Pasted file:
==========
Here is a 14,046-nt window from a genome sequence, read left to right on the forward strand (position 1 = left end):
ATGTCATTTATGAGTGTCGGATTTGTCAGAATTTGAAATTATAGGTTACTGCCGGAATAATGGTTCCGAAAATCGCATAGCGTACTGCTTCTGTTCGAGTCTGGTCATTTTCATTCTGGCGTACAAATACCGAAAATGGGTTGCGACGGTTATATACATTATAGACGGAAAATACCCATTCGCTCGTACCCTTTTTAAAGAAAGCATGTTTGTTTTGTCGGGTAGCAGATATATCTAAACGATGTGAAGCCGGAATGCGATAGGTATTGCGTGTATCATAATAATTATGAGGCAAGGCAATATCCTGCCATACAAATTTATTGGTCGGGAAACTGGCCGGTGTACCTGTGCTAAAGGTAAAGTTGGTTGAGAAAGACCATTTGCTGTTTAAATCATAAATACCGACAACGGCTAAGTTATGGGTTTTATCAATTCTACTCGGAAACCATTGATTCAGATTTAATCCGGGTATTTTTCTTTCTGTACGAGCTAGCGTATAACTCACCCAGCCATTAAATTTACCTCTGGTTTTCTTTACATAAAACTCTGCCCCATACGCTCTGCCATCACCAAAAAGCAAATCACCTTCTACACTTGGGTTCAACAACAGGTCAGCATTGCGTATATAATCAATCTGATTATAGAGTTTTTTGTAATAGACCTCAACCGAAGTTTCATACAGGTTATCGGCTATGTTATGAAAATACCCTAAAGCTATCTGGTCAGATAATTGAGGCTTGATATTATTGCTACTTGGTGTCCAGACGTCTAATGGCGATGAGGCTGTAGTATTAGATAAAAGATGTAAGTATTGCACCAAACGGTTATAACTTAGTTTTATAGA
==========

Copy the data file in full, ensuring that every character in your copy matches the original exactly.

Here is a 14,046-nt window from a genome sequence, read left to right on the forward strand (position 1 = left end):
ATGTCATTTATGAGTGTCGGATTTGTCAGAATTTGAAATTATAGGTTACTGCCGGAATAATGGTTCCGAAAATCGCATAGCGTACTGCTTCTGTTCGAGTCTGGTCATTTTCATTCTGGCGTACAAATACCGAAAATGGGTTGCGACGGTTATATACATTATAGACGGAAAATACCCATTCGCTCGTACCCTTTTTAAAGAAAGCATGTTTGTTTTGTCGGGTAGCAGATATATCTAAACGATGTGAAGCCGGAATGCGATAGGTATTGCGTGTATCATAATAATTATGAGGCAAGGCAATATCCTGCCATACAAATTTATTGGTCGGGAAACTGGCCGGTGTACCTGTGCTAAAGGTAAAGTTGGTTGAGAAAGACCATTTGCTGTTTAAATCATAAATACCGACAACGGCTAAGTTATGGGTTTTATCAATTCTACTCGGAAACCATTGATTCAGATTTAATCCGGGTATTTTTCTTTCTGTACGAGCTAGCGTATAACTCACCCAGCCATTAAATTTACCTCTGGTTTTCTTTACATAAAACTCTGCCCCATACGCTCTGCCATCACCAAAAAGCAAATCACCTTCTACACTTGGGTTCAACAACAGGTCAGCATTGCGTATATAATCAATCTGATTATAGAGTTTTTTGTAATAGACCTCAACCGAAGTTTCATACAGGTTATCGGCTATGTTATGAAAATACCCTAAAGCTATCTGGTCAGATAATTGAGGCTTGATATTATTGCTACTTGGTGTCCAGACGTCTAATGGCGATGAGGCTGTAGTATTAGATAAAAGATGTAAGTATTGCACCAAACGGTTATAACTTAGTTTTATAGA